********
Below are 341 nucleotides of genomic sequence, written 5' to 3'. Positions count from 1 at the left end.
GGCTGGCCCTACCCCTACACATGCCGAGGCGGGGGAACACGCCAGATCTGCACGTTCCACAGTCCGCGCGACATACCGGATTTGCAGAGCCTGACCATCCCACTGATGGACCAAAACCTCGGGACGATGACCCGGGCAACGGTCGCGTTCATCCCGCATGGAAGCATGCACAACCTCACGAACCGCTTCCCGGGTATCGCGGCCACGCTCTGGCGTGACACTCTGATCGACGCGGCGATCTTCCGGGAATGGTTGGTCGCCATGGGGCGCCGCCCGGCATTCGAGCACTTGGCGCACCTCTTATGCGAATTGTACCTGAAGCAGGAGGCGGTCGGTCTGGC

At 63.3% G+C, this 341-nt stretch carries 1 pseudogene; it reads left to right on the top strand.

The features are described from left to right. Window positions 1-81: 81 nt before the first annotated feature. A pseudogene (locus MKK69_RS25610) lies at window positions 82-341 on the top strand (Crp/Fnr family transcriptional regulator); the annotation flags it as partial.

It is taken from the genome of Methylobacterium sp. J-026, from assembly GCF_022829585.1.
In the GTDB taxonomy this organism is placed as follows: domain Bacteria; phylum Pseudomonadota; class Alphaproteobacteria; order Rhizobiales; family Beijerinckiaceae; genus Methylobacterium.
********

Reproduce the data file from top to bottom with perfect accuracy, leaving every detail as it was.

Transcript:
Below are 341 nucleotides of genomic sequence, written 5' to 3'. Positions count from 1 at the left end.
GGCTGGCCCTACCCCTACACATGCCGAGGCGGGGGAACACGCCAGATCTGCACGTTCCACAGTCCGCGCGACATACCGGATTTGCAGAGCCTGACCATCCCACTGATGGACCAAAACCTCGGGACGATGACCCGGGCAACGGTCGCGTTCATCCCGCATGGAAGCATGCACAACCTCACGAACCGCTTCCCGGGTATCGCGGCCACGCTCTGGCGTGACACTCTGATCGACGCGGCGATCTTCCGGGAATGGTTGGTCGCCATGGGGCGCCGCCCGGCATTCGAGCACTTGGCGCACCTCTTATGCGAATTGTACCTGAAGCAGGAGGCGGTCGGTCTGGC

At 63.3% G+C, this 341-nt stretch carries 1 pseudogene; it reads left to right on the top strand.

The features are described from left to right. Window positions 1-81: 81 nt before the first annotated feature. A pseudogene (locus MKK69_RS25610) lies at window positions 82-341 on the top strand (Crp/Fnr family transcriptional regulator); the annotation flags it as partial.

It is taken from the genome of Methylobacterium sp. J-026, from assembly GCF_022829585.1.
In the GTDB taxonomy this organism is placed as follows: domain Bacteria; phylum Pseudomonadota; class Alphaproteobacteria; order Rhizobiales; family Beijerinckiaceae; genus Methylobacterium.